This was known as Palma Christi, or Figuera di l’inferno (the fig from hell) according to Lobel. The coat of the seed of this plant from Southern Europe and North Africa is the source of the poison ricin, best known for the umbrella murder in 1978 when the Bulgarian secret service was alleged to have killed Georgi Markov with a pellet containing ricin (although none was found), using an air gun disguised as an umbrella, on Waterloo Bridge in London. The seeds also produce castor oil (which does not contain ricin), formerly used as a laxative. The leaves are used worldwide as a herbal remedy for stomach complaints. Woodville describes at length how castor oil is extracted, but neither he nor Lindley mention that the seeds are poisonous. Lyte says that the oil, then known as Oleum cicinum, was good for rubbing on the skin, and the leaves for swollen eyes and erysipelas, but that the seed makes one vomit ‘with much payne and greefe’. Two seeds ingested are said to be fatal, but vomiting as a reaction to poisons protects the unwary.
Oakeley, Dr. Henry. (2011). A Year in the Medicinal Garden of the Royal College of Physicians, revised edition. Royal College of Physicians, London. p.61 link

Used currently as an industrial lubricant and in the manufacture of polymers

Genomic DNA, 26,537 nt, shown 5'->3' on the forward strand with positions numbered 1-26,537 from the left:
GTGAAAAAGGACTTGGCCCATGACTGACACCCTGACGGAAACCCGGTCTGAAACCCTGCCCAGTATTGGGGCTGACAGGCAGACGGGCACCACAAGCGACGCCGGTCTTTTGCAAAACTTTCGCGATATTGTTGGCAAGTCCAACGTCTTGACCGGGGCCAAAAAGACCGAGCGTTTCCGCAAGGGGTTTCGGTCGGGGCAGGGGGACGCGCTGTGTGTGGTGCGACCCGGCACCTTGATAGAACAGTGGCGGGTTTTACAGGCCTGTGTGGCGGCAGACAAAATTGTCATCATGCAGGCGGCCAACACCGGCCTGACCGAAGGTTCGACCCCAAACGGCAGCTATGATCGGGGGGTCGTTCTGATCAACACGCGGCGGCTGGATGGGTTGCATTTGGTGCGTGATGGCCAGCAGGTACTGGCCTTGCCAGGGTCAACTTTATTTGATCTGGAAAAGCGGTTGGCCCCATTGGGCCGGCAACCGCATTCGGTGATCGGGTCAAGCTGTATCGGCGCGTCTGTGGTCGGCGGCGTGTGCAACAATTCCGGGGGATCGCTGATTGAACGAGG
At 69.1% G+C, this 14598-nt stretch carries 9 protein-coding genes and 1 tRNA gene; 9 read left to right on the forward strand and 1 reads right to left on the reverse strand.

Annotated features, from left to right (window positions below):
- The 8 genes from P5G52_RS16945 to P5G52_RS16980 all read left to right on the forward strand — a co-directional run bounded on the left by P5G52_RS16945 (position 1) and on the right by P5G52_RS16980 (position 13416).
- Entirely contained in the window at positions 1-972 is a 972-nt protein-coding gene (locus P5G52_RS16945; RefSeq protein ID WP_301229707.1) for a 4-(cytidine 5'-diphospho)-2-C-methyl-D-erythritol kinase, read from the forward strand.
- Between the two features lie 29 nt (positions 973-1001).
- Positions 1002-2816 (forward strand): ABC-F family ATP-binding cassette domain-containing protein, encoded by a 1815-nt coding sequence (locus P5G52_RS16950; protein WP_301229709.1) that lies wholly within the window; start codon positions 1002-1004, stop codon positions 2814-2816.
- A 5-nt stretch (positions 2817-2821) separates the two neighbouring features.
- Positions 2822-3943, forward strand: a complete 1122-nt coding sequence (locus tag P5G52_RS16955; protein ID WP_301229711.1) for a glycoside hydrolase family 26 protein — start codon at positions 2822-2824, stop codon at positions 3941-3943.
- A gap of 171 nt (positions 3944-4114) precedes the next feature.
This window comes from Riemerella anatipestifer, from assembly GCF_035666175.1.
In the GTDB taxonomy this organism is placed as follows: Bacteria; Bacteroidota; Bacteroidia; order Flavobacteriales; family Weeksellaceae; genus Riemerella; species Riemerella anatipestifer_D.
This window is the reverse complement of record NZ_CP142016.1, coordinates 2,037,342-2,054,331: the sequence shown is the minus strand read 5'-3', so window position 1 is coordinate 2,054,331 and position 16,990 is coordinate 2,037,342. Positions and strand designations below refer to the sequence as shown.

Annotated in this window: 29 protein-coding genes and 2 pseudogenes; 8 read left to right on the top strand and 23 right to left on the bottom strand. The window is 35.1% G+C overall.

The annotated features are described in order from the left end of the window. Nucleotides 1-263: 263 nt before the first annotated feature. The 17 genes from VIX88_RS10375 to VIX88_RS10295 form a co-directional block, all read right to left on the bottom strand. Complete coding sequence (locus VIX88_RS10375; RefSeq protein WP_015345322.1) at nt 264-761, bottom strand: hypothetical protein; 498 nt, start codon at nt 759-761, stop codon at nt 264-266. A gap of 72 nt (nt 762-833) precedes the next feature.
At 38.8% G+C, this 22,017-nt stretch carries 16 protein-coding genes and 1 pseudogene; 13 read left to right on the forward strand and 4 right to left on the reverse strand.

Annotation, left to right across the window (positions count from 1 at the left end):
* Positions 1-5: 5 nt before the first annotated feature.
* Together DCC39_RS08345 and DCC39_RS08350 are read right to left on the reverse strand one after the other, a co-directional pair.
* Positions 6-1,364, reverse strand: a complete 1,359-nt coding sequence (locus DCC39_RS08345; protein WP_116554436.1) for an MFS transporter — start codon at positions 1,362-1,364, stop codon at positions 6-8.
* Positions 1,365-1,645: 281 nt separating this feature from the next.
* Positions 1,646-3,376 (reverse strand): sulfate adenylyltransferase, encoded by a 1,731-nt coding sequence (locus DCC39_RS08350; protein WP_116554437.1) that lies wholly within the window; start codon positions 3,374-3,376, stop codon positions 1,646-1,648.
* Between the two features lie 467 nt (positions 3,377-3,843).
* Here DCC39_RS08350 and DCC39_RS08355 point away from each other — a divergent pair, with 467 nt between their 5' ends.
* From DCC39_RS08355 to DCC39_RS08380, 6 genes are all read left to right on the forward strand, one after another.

Van Wyk, Wink, BE . (2017). Medicinal Plants of the World. CABI.


Seed is high in ricinolieic acid Two toxins – ricinine and ricin, found in the seed coat
Van Wyk, Wink, BE . (2017). Medicinal Plants of the World. CABI.


Ricinus communis L. Euphorbiaceae Castor oil plant. Palma Christi. Distribution: Mediterranean, E Africa, India. The seeds themselves are pretty, brown, bean-like usually with gold filigree markings on them, and the interior of the seed is the source of castor oil. The outer coat of the seed is the source of the poison ricin, famous (infamous) for the umbrella murder of Georgi Markov on Waterloo Bridge in 1978. The KGB are alleged to have killed Georgi Markov, a dissident Bulgarian journalist, with a pellet containing 0.28mgm of ricin fired into his leg using a specially adapted air gun in an umbrella. While his symptoms were those of ricin poisoning, no ricin was ever found in the pellet that was extracted from his leg. Two seeds, chewed and ingested are said to be fatal, but most people vomit and get rid of the toxin. Ducks are resistant to ricin, and need to ingest more than 80 to be fatal! In Peru the leaves are used as a tea for stomach ache, although they contain small amounts of ricin. It is called Palma Christi in early herbals because of the five pointed leaves, which schematically represent a hand. It is a monotypic genus in the spurge family.
Oakeley, Dr. Henry F. (2013). Wellcome Library notes. link

Geographical distribution

  • Africa

Ricinus communis L.

Genus: Ricinus
Species: communis L.
Common names: Castor Oil Plant, Palma christi
Distribution summary: Pantropic
Habit: Annual
Hardiness: H2 - Tender; cool or frost-free greenhouse
Garden status: Not currently grown
Flowering months: July, August, September
Reason for growing: Medicinal, other use, toxic